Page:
Contemporary Irish Authors

Just in time for St. Patrick’s Day, our focus this month is on the rich and complex history of the Irish culture. Known for it’s lush landscapes and long-standing cultural traditions, Ireland has produced some of the greatest writers of all times.

That tradition continues to this day with contemporary Irish authors who are masters of their craft. This St. Patrick’s day, why not travel to Ireland within the pages of one of these great books!

 

The Granta Book of the Irish Short Story

The Granta Book of the Irish Short Story

Lyrical, dark, comic or iconoclastic, the Irish short story has always punched well above its weight. Anne Enright has brought together a dazzling collection of Irish stories by authors born in the twentieth century – from Mary Lavin and Frank O’Connor to Claire Keegan and Kevin Barry. With a pithy and passionate introduction by Enright, The Granta Book of the Irish Short Story traces this great tradition through decades of social change and shows the pleasure Irish writers continue to take in the short-story form. Deft and often devastating, the short story dodges the rolling mythologies of Irish life to produce truths that are delightful and real. Also includes stories by: Maeve Brennan, Roddy Doyle, Mary Lavin, Colum McCann, William Trevor, John McGahern, Colm Toibin, Claire Keegan and Kevin Barry


Rebel Sisters

Rebel Sisters

Published for the 100th anniversary of the Easter Rising, Rebel Sisters is the Number One Irish bestseller from award-winning novelist Marita Conlon-McKenna, who writes with all the emotional depth and warmth of Maeve Binchy. With the threat of the First World War looming, tension simmers under the surface of Ireland. Growing up in the privileged confines of Dublin’s leafy Rathmines, the bright, beautiful Gifford sisters Grace, Muriel and Nellie kick against the conventions of their wealthy Anglo-Irish background and their mother Isabella’s expectations. Soon, as war erupts across Europe, the spirited sisters find themselves caught up in their country’s struggle for freedom. Muriel falls deeply in love with writer Thomas MacDonagh, artist Grace meets the enigmatic Joe Plunkett – both leaders of ‘The Rising’ – while Nellie joins the Citizen Army and bravely takes up arms, fighting alongside Countess Constance Markievicz in the rebellion. On Easter Monday, 1916, the biggest uprising in Ireland for two centuries begins. The world of the Gifford sisters and everyone they hold dear will be torn apart in a fight that is destined for tragedy.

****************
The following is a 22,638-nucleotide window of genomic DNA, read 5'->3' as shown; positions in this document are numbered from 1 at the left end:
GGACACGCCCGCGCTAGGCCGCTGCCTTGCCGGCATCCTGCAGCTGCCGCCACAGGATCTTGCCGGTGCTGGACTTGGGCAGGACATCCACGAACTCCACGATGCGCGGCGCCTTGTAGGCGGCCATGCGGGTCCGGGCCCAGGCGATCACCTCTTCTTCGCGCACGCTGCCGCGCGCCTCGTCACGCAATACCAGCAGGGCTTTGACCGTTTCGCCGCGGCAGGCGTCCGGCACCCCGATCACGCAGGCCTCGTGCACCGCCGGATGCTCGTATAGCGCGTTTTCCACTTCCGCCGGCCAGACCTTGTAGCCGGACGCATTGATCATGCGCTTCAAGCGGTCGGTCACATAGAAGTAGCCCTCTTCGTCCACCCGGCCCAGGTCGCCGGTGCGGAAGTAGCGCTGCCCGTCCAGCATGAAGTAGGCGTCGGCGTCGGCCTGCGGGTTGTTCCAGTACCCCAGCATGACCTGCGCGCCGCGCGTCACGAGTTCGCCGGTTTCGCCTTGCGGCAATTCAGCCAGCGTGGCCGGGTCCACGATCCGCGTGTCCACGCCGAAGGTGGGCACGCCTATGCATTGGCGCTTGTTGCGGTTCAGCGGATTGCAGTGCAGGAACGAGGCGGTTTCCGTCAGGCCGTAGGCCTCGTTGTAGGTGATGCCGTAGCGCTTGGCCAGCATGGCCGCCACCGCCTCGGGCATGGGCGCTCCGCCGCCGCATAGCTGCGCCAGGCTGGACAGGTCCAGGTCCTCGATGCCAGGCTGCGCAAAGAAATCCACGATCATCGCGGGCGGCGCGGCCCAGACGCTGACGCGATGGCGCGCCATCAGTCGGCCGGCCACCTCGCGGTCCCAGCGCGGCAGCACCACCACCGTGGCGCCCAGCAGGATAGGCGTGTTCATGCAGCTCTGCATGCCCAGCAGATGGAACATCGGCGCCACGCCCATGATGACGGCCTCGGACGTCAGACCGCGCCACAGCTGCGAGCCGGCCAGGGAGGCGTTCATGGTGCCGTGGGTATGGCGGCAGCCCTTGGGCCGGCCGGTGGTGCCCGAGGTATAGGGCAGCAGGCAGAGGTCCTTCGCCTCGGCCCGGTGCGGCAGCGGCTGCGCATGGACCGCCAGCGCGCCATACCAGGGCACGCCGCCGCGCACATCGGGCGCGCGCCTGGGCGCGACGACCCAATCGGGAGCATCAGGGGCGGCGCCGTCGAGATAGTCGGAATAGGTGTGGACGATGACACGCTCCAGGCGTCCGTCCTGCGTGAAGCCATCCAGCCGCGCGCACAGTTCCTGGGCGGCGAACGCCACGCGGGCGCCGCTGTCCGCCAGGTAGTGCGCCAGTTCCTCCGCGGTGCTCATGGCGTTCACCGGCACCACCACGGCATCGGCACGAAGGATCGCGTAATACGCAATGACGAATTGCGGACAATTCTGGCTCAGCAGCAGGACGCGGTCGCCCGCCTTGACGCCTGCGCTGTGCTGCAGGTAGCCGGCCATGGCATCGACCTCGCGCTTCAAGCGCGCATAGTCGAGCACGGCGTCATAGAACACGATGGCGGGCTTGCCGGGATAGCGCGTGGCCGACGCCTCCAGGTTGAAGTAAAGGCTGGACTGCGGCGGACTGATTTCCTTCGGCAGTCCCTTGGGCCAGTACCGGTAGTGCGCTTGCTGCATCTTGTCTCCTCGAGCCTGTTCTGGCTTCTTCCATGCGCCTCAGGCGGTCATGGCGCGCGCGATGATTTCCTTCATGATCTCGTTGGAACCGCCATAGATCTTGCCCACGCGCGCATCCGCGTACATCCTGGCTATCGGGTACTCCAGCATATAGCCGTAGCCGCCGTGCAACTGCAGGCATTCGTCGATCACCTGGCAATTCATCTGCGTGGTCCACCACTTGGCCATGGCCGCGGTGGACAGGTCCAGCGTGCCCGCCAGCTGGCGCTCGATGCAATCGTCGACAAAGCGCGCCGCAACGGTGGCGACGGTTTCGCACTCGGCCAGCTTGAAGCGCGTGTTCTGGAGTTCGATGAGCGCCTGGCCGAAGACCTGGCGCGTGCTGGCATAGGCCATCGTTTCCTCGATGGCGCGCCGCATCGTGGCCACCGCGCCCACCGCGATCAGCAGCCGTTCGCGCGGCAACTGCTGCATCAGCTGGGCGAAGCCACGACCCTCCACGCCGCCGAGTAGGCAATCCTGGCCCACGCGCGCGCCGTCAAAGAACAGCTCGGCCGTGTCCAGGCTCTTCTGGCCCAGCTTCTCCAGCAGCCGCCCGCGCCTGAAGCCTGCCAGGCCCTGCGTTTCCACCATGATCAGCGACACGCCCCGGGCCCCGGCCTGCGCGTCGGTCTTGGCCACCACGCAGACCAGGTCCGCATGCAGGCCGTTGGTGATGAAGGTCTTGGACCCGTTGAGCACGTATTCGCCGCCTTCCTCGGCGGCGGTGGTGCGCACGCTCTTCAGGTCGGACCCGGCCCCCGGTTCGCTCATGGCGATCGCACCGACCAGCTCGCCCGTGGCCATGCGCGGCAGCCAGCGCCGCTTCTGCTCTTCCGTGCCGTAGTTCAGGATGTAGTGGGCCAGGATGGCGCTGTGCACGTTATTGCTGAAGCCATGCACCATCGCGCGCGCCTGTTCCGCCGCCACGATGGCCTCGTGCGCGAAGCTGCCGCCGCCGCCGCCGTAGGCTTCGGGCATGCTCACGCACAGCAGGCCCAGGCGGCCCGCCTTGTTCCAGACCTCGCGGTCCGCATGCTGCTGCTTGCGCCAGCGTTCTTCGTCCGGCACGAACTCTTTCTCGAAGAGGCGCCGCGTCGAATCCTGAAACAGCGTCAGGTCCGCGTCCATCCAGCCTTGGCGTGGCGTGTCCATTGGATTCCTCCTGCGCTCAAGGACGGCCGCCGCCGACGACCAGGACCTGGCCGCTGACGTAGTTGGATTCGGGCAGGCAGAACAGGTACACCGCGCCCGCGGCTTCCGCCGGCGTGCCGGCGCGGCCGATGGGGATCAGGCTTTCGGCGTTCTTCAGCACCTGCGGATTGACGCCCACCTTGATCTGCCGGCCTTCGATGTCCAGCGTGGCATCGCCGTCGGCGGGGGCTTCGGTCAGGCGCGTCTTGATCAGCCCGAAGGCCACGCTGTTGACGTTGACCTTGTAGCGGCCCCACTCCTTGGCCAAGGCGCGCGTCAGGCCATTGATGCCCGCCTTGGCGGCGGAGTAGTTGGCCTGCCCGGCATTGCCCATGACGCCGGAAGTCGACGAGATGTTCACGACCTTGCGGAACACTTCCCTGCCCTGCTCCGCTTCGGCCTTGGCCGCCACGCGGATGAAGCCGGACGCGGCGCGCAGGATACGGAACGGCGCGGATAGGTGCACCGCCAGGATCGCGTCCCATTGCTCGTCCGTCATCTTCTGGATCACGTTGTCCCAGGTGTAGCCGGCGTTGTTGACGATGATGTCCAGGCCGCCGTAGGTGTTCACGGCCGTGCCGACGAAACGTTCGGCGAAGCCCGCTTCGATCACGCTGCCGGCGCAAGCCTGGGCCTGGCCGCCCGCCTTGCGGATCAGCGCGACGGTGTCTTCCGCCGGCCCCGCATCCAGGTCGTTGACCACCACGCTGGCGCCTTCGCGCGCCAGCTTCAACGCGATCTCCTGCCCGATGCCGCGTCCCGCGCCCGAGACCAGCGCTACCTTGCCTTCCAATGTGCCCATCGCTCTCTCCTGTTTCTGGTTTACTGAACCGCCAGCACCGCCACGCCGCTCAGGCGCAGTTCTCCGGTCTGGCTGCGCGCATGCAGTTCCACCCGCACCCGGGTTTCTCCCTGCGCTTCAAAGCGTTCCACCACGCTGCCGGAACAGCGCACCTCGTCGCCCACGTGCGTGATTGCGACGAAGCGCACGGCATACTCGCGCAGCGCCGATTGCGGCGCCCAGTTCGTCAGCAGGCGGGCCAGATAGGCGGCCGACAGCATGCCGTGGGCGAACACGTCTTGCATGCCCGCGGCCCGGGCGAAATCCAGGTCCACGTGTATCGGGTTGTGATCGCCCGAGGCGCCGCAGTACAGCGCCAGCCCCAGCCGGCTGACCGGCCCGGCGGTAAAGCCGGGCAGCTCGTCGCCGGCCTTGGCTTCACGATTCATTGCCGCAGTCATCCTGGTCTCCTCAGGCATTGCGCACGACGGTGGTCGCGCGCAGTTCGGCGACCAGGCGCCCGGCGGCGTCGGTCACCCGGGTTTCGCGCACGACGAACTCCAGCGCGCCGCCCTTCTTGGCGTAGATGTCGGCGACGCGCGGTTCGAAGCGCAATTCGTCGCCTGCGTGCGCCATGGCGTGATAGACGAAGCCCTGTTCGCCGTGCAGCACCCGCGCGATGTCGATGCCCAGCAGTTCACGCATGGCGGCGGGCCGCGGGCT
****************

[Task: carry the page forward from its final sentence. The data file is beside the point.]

This Must Be the Place

This Must Be the Place

Meet Daniel Sullivan, a man with a complicated life. A New Yorker living in the wilds of Ireland, he has children he never sees in California, a father he loathes in Brooklyn, and a wife, Claudette, who is a reclusive ex–film star given to pulling a gun on anyone who ventures up their driveway. Claudette was once the most glamorous and infamous woman in cinema before she staged her own disappearance and retreated to blissful seclusion in an Irish farmhouse. But the life Daniel and Claudette have so carefully constructed is about to be disrupted by an unexpected discovery about a woman Daniel lost touch with twenty years ago. This revelation will send him off-course, far away from wife, children, and home. Will his love for Claudette be enough to bring him back?


Drowning the Gowns

Drowning the Gowns

At the turn of the 19th century, an Irish artist living in Venice spots a famous American writer dumping a batch of gowns into the Laguna in the middle of the night. Mystified by this, Reuben Ross tracks down the writer, later rather clumsily revealed to be Henry James, and accompanies him on his jaunts around Venice in search of a lost love and her secrets. As Reuben attempts to unravel the mystery, he finds himself adrift in the city’s mist-shrouded maze of canals and waterways, entangled in ghostly and political intrigues that span the American Civil War, the Irish Home Rule Crisis and the First World War. Seeking to find the truth, Reuben risks losing his mind as he gradually discovers there is more to drowning these gowns than the mere disposal of unwanted belongings.


The Wonder

The Wonder

An eleven-year-old girl stops eating, but remains miraculously alive and well. A nurse, sent to investigate whether she is a fraud, meets a journalist hungry for a story. Set in the Irish Midlands in the 1850s, Emma Donoghue’s The Wonder – inspired by numerous European and North American cases of ‘fasting girls’ between the sixteenth century and the twentieth – is a psychological thriller about a child’s murder threatening to happen in slow motion before our eyes. Pitting all the seductions of fundamentalism against sense and love, it is a searing examination of what nourishes us, body and soul.

 

 

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